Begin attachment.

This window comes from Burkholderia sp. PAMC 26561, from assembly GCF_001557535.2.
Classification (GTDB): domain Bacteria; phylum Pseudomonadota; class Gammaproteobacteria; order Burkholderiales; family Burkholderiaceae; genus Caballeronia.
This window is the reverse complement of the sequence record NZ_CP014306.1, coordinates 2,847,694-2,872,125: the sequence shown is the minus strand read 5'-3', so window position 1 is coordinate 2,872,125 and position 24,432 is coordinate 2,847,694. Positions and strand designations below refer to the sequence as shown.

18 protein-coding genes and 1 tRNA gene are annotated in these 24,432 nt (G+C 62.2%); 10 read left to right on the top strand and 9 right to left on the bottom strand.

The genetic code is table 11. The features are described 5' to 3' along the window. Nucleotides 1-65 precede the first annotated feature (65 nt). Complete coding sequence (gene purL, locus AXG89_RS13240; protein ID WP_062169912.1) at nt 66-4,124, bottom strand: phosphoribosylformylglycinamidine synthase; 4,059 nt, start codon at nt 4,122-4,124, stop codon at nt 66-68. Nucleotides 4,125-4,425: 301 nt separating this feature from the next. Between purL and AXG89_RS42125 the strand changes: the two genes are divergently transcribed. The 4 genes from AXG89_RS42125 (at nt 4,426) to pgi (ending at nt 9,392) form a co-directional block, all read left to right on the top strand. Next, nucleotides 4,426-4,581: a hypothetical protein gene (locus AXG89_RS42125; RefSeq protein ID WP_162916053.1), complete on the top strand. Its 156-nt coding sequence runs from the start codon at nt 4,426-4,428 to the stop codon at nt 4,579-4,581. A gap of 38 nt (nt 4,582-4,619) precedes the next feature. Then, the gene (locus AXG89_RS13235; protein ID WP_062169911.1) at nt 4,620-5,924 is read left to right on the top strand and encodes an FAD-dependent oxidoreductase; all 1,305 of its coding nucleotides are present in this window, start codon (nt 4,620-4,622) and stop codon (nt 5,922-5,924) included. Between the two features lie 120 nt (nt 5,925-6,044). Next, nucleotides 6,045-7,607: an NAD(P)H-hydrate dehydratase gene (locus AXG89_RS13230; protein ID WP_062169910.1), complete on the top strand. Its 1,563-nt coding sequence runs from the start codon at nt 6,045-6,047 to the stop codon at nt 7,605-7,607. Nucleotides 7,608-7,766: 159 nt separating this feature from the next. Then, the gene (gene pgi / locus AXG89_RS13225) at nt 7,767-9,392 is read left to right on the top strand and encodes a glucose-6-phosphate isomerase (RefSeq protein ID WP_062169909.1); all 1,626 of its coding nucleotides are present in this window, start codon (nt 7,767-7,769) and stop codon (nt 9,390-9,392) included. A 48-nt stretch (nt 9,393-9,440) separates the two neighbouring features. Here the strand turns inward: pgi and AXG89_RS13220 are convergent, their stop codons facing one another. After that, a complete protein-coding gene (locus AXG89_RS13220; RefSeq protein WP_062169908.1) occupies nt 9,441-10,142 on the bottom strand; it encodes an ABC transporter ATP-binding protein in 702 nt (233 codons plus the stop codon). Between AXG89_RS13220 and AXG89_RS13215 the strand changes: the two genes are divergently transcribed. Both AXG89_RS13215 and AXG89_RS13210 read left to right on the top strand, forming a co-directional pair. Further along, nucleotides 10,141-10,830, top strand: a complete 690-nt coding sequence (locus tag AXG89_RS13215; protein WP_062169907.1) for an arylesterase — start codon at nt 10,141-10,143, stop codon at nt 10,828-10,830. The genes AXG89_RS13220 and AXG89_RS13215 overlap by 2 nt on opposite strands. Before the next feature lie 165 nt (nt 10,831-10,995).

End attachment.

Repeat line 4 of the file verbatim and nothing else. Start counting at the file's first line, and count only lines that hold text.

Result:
18 protein-coding genes and 1 tRNA gene are annotated in these 24,432 nt (G+C 62.2%); 10 read left to right on the top strand and 9 right to left on the bottom strand.